Rafi Eitan, now an 81-year-old Israeli Cabinet minister, told The Associated Press on Tuesday that he and other Mossad agents located Mengele living in a Buenos Aires apartment with his wife at the time of Eichmann's capture in 1960.
But they decided that trying to nab him would risk sabotaging the capture of Eichmann, who implemented Adolf Hitler's "final solution" to kill European Jewry and was deemed a more important target.
It was known that Mengele was living in Buenos Aires around the time of Eichmann's capture. But Eitan's comments indicated the Israelis were closer to him than had been previously thought - and shed light on why they decided to abandon an attempt to catch him.
"When you have one operation, you're taking a certain level of risk. If you're doing a second operation at the same time, you double the risk ... not only for the second operation but for the first one, as well," Eitan said.
Eichmann was responsible for implementing Hitler's plan that exterminated 6 million Jews during World War II. After his capture, he was spirited to Israel, tried and executed.
Mengele was infamous for his sadistic experiments in the death camps. He injected dye into the eyes of twins to change their color and sewed them together to try to create artificially conjoined twins. He ordered twins killed simultaneously and then dissected for examination of their organs. His horrors earned him the title "Angel of Death."
After the war, Mengele fled Germany under an assumed name and ended up in Argentina, a popular refuge for many senior Nazi officials. Informants working with the Mossad had seen him while the agents were in Buenos Aires, Eitan said.
The Mossad men located Mengele's apartment, and on one specific day even knew he was at home, Eitan said. But the next day, Mengele left with his wife for what the agents believed would be a temporary absence.
At the time, the Israelis had already snatched Eichmann and were holding him in a safe house while they waited to whisk him out of the country. They feared that if they waited for Mengele to come back, the Eichmann operation would be discovered. Eitan said they decided it was not worth the risk.
"When I have a bird in my hand, I don't start looking for the bird in the bush. I'll take the bird in my hand, put it in a cage, and then deal with the one in the bush," Eitan said.
By the time the Mossad sent a team back to Buenos Aires a few weeks later, it was too late.
"After Eichmann's capture was made public, he disappeared entirely," Eitan said.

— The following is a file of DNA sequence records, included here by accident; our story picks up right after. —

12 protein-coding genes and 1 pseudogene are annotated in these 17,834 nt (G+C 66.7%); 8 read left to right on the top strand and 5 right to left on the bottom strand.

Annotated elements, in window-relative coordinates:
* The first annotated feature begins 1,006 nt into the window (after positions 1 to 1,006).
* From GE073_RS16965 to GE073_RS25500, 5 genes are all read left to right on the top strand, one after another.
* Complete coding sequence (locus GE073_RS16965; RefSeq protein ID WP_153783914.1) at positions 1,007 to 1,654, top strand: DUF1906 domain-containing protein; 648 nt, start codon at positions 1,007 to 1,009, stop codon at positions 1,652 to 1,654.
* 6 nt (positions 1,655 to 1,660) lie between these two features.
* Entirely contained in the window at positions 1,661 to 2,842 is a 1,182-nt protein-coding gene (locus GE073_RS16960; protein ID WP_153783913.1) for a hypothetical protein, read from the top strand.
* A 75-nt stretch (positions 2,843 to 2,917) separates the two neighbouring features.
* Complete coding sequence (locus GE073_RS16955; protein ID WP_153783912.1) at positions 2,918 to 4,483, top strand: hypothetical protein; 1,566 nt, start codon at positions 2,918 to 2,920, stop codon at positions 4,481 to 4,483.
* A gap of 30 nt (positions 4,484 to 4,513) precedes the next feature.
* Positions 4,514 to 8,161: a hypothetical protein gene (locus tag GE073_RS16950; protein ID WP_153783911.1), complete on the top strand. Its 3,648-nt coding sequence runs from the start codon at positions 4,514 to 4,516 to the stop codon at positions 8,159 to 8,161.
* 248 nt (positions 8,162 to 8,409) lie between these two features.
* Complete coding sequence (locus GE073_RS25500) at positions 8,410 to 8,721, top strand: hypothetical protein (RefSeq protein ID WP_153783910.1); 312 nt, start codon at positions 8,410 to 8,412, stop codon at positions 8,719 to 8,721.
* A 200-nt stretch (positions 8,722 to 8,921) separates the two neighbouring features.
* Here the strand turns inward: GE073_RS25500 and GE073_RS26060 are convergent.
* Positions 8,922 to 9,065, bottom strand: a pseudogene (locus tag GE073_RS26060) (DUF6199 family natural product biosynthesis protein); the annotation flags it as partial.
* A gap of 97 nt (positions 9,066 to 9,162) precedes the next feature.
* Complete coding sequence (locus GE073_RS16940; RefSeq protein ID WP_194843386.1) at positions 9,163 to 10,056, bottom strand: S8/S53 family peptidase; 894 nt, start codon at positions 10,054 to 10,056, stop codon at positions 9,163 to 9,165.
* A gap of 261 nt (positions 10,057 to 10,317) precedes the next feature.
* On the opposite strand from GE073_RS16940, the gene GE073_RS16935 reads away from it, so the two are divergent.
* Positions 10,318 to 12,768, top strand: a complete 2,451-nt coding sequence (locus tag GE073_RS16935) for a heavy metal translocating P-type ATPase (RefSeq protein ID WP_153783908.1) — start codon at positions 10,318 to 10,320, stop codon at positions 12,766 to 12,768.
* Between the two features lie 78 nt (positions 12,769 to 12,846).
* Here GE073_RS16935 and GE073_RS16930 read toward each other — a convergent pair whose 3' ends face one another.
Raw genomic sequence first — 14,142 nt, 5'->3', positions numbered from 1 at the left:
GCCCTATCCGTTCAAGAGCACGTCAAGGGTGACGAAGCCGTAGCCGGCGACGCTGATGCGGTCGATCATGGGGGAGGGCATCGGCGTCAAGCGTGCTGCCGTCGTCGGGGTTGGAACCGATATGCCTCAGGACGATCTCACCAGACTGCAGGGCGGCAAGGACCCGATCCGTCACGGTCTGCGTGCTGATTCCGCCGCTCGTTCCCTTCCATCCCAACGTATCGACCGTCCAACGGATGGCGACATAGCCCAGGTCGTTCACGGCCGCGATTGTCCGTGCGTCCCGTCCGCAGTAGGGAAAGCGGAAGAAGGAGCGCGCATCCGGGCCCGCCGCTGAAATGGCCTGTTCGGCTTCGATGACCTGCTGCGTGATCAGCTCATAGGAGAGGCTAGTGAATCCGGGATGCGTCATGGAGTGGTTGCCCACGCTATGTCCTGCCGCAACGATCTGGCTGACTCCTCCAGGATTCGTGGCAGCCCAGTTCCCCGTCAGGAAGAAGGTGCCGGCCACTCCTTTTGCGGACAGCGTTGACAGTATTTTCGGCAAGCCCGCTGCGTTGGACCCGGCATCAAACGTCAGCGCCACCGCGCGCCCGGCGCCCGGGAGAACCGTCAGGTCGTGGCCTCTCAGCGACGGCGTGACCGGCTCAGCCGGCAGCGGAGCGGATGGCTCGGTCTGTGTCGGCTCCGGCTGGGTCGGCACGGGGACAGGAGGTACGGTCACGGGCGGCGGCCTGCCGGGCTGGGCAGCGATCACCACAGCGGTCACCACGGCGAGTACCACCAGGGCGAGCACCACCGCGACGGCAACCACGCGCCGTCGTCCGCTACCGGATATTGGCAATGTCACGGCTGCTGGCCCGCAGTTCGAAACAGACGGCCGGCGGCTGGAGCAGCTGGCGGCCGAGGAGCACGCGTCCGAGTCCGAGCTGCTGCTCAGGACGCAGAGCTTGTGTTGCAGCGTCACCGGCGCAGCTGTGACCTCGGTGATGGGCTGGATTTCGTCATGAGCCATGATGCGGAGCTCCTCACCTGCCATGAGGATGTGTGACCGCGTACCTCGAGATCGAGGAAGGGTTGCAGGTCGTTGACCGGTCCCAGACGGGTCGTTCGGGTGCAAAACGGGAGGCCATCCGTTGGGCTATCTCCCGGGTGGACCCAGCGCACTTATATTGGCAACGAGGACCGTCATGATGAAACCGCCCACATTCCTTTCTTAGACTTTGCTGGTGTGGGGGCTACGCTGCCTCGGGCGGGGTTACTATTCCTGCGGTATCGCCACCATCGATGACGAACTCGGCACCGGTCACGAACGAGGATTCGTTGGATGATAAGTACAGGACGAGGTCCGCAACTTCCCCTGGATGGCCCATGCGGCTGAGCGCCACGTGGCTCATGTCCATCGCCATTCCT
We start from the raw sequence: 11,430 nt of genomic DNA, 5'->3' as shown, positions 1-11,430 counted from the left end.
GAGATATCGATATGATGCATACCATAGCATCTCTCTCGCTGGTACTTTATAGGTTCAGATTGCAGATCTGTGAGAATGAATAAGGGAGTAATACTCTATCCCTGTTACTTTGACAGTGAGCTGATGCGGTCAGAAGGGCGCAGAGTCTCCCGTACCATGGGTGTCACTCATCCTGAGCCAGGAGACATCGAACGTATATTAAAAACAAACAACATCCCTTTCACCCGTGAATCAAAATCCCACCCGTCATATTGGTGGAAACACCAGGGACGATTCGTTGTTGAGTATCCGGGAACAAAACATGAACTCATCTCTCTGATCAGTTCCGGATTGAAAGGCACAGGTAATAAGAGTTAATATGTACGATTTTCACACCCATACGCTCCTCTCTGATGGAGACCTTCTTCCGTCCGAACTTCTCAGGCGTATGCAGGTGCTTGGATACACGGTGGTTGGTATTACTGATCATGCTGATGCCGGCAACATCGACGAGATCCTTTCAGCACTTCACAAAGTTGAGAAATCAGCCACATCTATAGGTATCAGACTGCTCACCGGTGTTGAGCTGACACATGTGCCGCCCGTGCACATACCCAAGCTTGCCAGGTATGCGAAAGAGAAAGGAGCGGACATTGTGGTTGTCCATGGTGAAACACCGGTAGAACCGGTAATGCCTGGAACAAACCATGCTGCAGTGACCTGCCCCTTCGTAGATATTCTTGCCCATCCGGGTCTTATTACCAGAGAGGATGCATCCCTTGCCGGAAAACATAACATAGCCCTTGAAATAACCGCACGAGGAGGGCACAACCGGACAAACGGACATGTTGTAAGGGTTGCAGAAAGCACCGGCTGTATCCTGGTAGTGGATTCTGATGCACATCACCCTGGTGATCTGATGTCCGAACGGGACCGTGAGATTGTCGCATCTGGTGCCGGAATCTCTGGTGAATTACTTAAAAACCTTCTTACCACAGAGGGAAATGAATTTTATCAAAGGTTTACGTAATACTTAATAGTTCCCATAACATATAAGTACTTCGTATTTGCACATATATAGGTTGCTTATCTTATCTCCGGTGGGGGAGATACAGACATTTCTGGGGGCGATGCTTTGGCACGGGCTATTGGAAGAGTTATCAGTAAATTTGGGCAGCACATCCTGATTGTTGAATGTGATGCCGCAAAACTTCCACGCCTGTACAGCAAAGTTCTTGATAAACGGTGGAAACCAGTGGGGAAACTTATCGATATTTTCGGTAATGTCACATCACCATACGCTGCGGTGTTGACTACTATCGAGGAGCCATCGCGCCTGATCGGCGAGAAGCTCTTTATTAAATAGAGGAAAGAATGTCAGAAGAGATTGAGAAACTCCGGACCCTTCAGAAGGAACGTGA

After missing him in Argentina, the Mossad had another shot at catching Mengele in Sao Paolo, Brazil, two years later, Eitan said. But the organization had other "operational priorities," and Mengele got away again. He would not say what those priorities were and the Mossad then lost track of Mengele.
Having eluded capture for 34 years, Mengele drowned in Brazil in early 1979 and experts identified the body as his six years later.
An October 1992 U.S. Justice Department report on Mengele's whereabouts and activities after World War II provides a timeline that raises questions about Mengele's whereabouts in 1960. It says Mengele arrived in Argentina in 1949 but left in 1959 and became a naturalized citizen of Paraguay. After Eichmann was captured in May 1960, Mengele moved to Brazil, according to the report by the Office of Special Investigations (OSI), which tracks Nazis.
David Marwell, a former chief investigator at the OSI, said Mengele did move around South America and even if he left for Paraguay in 1959, he could have been moving between Paraguay and Argentina until Eichman's capture, which forced him underground.
Marwell said it has long been known that Mengele escaped from Argentina and Eitan's claim that the Israelis had known his whereabouts but let him get away was virtually impossible to verify.
"It does not add much to our understanding of it and it would be impossible to research because you're talking about an internal decision, so you take him at his word," he told the AP.
OSI documents also show that Isser Harel, who oversaw the kidnap operation, told the OSI the Israelis attempted to capture Mengele in May 1960 at the same time they caught Eichmann. According to Harel, Mengele was able to escape, going underground after reports of his whereabouts appeared in the media, the OSI documents say.
Asked about Eitan's account which first appeared in Israeli media this week, historian Avner Shalev, chairman of Israel's Yad Vashem Holocaust memorial authority, said the Mossad made the right decision to concentrate on Eichmann because he was more important than Mengele.
After Eichmann was caught, the Mossad considered expanding its activities targeting Nazis, said Efraim Zuroff, a Nazi hunter who heads the Simon Wiesenthal Center's Jerusalem office. But the organization eventually shifted its resources elsewhere, he said, and Eichmann remained one of only two significant Nazi captures the Israeli secret service had.
Eitan, who headed the shadowy "Lekem" unit of the defense ministry, took responsibility for the operation that recruited Jonathan Pollard, an American naval analyst who was caught spying for Israel and sentenced to life in prison in one of the most damaging episodes in Israel-American relations.
Associated Press reporter Carley Petesch and investigative researcher Randy Herschaft contributed to this report from New York.
On the Net:
OSI Mengele report: http://tinyurl.com/5ktr2b